This friend is having her homestead taken away as we speak. It’s heart breaking. And there’s absolutely nothing she can do about it.
It’s true, folks. Just ask the homesteaders who we literally driven off their land and out of the mountains when the government came knocking. Every time I see an old stone house up in the mountains, I remember this piece of history. And if we refuse to know history, then we are simply doomed to repeat it.
They had guns. They put up fights. My heart broke as I read countless amounts of letters that these homesteaders wrote to the government, begging for their land back, pleading their case. But they lost. Certainly, most of them we uneducated, but can you really blame them?
Sure, we say we would fight for our homesteads should someone come and threaten us (be it government or scavengers during a hard time), but would we really? At a certain point in the fight, is keeping your animals and land more important, or is taking care of your family and not putting them in immediate danger more important?

Listen, I love my house. I love my animals. But I love my family more. YES, I’d fight for my home, land, animals, and family. But would I fight to death for my house and animals? Probably not. I always chuckle when someone says “if the government comes to take my guns, I’m going to shoot”. Yeah, sorry, it’s not worth it to me. My husband and I have seriously sat down and had this conversation before, just to be prepared for when that time comes. Certainly, I’d try to outwit them. But I’m not going to go to jail and leave my child without a parent. That’s just STUPID.

This is why I cannot stress to you more, to be prepared in ALL situations. If you are completely relying on your own personal property to pull you through a hard time, you may be highly disappointed when it fails, gets taken away from you, or animals start dying off because you don’t know how to make your own feed/hay. This is why I stress learning how to hunt, trap, live off of the land that surrounds you, not just the land that you own. Wild edibles. Birds. Squirrels. Deer. The bounty is in abundance in so many areas. Settlers survived, we should know how to survive as well. And believe it or not, that doesn’t involve having resources at your finger tips. That involves having knowledge.

I say all of this, just as I said to her, because I want you to know that the urgency to have a homestead is certainly real. Taking care of yourself outside of government is definitely enticing and necessary. But the reality is that even if you are the most prepared person in the world, it can all be taken away from you. Let’s get real, folks. It takes one match to set your entire house on fire if someone really wanted you to stop homesteading. Again, read a history book.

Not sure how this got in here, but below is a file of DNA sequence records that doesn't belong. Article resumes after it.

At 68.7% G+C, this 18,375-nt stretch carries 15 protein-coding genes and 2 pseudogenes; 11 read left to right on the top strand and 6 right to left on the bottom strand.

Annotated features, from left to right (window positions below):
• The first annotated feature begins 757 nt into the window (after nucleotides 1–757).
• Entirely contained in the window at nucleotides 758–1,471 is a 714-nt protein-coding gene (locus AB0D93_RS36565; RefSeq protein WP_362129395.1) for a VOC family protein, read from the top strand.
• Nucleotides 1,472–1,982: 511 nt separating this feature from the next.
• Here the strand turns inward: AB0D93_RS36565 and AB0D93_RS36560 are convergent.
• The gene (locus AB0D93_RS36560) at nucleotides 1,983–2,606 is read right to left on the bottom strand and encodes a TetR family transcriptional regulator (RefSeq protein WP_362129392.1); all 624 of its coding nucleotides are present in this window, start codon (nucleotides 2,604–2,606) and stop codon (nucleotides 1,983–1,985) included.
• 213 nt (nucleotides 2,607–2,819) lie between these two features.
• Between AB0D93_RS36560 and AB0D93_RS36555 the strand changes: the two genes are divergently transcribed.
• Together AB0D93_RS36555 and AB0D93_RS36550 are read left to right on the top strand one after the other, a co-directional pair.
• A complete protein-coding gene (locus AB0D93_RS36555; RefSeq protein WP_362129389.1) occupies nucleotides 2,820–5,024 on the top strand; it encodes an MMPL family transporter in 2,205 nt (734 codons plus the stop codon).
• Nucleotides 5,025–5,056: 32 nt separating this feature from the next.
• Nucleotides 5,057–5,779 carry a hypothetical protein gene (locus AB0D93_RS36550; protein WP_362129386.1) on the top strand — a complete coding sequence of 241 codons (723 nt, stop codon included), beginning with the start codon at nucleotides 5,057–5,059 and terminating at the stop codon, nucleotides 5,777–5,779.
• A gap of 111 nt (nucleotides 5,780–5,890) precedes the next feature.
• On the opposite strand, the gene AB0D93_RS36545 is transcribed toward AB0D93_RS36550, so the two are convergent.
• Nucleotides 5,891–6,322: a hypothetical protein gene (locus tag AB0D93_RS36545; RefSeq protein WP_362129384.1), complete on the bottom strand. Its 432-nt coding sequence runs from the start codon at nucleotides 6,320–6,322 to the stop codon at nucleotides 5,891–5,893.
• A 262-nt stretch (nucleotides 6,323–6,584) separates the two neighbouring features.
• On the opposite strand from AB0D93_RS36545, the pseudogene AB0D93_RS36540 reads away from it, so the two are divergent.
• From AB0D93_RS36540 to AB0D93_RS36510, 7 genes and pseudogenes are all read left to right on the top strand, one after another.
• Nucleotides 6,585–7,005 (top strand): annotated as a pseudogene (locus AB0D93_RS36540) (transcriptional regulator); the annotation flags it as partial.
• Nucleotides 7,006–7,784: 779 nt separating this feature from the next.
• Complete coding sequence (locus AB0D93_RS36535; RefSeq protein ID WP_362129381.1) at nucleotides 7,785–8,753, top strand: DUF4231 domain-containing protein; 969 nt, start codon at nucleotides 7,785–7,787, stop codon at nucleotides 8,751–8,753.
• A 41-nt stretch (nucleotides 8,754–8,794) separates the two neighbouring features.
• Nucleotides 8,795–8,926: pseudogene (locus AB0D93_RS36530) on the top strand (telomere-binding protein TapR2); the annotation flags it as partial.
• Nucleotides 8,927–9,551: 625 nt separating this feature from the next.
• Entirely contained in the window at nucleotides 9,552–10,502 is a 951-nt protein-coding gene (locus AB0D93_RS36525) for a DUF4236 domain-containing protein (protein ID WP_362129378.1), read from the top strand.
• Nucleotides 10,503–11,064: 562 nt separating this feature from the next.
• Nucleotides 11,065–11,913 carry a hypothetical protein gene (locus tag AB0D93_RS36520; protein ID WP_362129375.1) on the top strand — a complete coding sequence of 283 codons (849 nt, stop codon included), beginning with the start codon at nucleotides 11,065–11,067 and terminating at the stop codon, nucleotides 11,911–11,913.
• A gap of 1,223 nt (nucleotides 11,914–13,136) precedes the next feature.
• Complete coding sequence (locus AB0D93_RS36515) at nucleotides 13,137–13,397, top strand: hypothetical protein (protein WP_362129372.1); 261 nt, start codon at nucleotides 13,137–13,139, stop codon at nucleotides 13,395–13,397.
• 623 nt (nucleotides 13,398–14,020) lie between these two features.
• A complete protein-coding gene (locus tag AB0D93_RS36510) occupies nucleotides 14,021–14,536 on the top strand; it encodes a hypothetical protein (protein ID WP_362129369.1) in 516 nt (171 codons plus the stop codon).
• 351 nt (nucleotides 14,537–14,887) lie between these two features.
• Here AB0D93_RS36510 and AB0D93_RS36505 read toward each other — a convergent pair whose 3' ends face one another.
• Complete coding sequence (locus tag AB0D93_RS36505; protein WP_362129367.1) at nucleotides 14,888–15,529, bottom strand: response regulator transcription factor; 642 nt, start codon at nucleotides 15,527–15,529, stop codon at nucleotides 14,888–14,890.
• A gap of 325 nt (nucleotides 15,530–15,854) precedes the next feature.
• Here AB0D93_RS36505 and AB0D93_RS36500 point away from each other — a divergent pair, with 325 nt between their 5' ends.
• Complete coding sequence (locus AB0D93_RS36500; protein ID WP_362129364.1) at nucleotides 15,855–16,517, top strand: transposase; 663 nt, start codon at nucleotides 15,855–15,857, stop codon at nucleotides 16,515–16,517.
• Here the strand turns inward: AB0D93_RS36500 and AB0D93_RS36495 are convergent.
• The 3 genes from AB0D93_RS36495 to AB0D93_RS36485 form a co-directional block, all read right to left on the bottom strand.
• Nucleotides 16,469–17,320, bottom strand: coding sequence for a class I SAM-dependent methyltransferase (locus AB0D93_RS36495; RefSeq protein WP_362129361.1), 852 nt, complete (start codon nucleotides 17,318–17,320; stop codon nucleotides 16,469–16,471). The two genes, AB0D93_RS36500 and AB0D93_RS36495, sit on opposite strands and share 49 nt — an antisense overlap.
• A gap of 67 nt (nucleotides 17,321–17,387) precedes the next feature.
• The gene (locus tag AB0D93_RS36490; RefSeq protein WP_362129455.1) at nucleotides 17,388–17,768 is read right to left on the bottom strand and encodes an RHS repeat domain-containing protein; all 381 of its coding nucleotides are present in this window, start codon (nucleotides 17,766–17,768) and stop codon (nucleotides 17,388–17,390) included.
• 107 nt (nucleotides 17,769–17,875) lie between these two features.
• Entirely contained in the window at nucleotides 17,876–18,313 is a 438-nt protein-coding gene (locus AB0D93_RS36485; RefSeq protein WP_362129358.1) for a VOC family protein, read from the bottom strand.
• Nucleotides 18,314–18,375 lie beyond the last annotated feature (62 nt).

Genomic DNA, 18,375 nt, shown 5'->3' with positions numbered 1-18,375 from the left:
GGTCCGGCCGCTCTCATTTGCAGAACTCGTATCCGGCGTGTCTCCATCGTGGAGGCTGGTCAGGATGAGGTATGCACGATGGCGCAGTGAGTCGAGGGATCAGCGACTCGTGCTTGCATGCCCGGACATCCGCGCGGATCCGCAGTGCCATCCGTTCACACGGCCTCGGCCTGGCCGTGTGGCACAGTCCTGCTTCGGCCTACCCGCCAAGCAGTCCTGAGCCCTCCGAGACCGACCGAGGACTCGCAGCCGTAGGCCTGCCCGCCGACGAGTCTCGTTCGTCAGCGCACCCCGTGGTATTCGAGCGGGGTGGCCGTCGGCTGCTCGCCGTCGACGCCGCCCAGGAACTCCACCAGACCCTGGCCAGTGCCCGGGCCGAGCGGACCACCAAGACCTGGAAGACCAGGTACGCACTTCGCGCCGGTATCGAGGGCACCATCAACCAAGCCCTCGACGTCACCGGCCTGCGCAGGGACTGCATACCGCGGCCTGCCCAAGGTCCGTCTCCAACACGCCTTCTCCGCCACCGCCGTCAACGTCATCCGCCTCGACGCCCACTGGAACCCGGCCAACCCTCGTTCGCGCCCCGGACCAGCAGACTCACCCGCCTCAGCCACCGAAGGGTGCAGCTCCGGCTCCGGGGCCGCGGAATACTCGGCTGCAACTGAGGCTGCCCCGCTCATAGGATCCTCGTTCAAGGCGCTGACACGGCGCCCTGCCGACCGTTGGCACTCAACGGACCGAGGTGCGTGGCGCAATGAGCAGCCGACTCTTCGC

It takes one small mob to ransack your property looking for food and shelter. What then? Are you going to tell people that they can’t have your food? That you aren’t going to share? You’ll have to shoot them, or be a kind person and share with those in need.
It takes one government swat team to come in the middle of the night when you’re least suspecting it, arresting you for homesteading, God forbid it ever come down to that.
But do you know what they can’t take away from you? They can’t take away your skills. They can’t take away your knowledge. They can’t take away your ability to learn and share knowledge.
Sit back. Take a deep breath. Breathe. And enjoy this lifestyle…enjoy this journey. It is a journey to be enjoyed. But also a journey to be taken seriously.
Stop comparing your homestead to mine. I’m certainly not one to mirror after. I’m tiny! But I am comfortable in knowing I have knowledge.
Stop comparing your homestead to others. Stop wishing you had more of this and more of that. If you want it, work towards it. But in the meantime, be happy with where you are in your homesteading journey. You don’t have to gain all of this over night. Nor is it even humanly possible. Your animals and homestead will lack.

And don’t you dare allow anyone to make you feel bad about where you are in your homesteading journey.

Sure, I’d like more land. Give me 10-20 acres and I’d be a happy little lark. But guess what, I can’t afford it right now. 
Sure, I’d like to have a huge 3 acre garden and can all of my food for a year or more worth of supply. But the reality is that I have a job, I couldn’t spend all my time doing that even if I wanted to. I would never see my kid. I would never have time to spend with my family between working and gardening and canning. Kudos to those who do it though. You are amazing and incredible and beautiful. But it’s not possible for my current life right now. Doesn’t mean it won’t be possible later in life.